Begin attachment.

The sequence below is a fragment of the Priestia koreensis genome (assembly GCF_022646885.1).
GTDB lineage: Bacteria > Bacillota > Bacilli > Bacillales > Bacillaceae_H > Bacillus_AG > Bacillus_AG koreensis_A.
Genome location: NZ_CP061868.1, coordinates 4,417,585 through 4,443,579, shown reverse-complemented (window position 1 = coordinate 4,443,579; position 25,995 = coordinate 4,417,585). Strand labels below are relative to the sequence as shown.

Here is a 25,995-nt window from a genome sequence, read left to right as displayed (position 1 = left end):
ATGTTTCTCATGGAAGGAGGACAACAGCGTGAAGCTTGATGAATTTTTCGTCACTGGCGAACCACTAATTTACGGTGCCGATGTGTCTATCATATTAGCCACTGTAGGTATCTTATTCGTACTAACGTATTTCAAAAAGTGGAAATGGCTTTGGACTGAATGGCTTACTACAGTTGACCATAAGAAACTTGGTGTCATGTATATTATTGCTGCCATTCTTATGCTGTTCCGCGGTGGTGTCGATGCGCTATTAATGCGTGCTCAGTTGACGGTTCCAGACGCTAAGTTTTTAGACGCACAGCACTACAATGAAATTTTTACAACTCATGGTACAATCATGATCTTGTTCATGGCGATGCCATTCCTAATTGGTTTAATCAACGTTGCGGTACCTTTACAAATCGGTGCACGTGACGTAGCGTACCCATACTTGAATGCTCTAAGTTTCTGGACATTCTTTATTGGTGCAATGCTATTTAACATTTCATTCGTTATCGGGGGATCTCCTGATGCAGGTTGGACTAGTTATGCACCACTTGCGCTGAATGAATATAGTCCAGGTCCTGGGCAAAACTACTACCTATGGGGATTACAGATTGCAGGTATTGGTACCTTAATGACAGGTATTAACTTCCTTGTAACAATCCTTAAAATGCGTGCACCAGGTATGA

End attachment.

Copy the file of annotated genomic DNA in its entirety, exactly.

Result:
The sequence below is a fragment of the Priestia koreensis genome (assembly GCF_022646885.1).
GTDB lineage: Bacteria > Bacillota > Bacilli > Bacillales > Bacillaceae_H > Bacillus_AG > Bacillus_AG koreensis_A.
Genome location: NZ_CP061868.1, coordinates 4,417,585 through 4,443,579, shown reverse-complemented (window position 1 = coordinate 4,443,579; position 25,995 = coordinate 4,417,585). Strand labels below are relative to the sequence as shown.

Here is a 25,995-nt window from a genome sequence, read left to right as displayed (position 1 = left end):
ATGTTTCTCATGGAAGGAGGACAACAGCGTGAAGCTTGATGAATTTTTCGTCACTGGCGAACCACTAATTTACGGTGCCGATGTGTCTATCATATTAGCCACTGTAGGTATCTTATTCGTACTAACGTATTTCAAAAAGTGGAAATGGCTTTGGACTGAATGGCTTACTACAGTTGACCATAAGAAACTTGGTGTCATGTATATTATTGCTGCCATTCTTATGCTGTTCCGCGGTGGTGTCGATGCGCTATTAATGCGTGCTCAGTTGACGGTTCCAGACGCTAAGTTTTTAGACGCACAGCACTACAATGAAATTTTTACAACTCATGGTACAATCATGATCTTGTTCATGGCGATGCCATTCCTAATTGGTTTAATCAACGTTGCGGTACCTTTACAAATCGGTGCACGTGACGTAGCGTACCCATACTTGAATGCTCTAAGTTTCTGGACATTCTTTATTGGTGCAATGCTATTTAACATTTCATTCGTTATCGGGGGATCTCCTGATGCAGGTTGGACTAGTTATGCACCACTTGCGCTGAATGAATATAGTCCAGGTCCTGGGCAAAACTACTACCTATGGGGATTACAGATTGCAGGTATTGGTACCTTAATGACAGGTATTAACTTCCTTGTAACAATCCTTAAAATGCGTGCACCAGGTATGA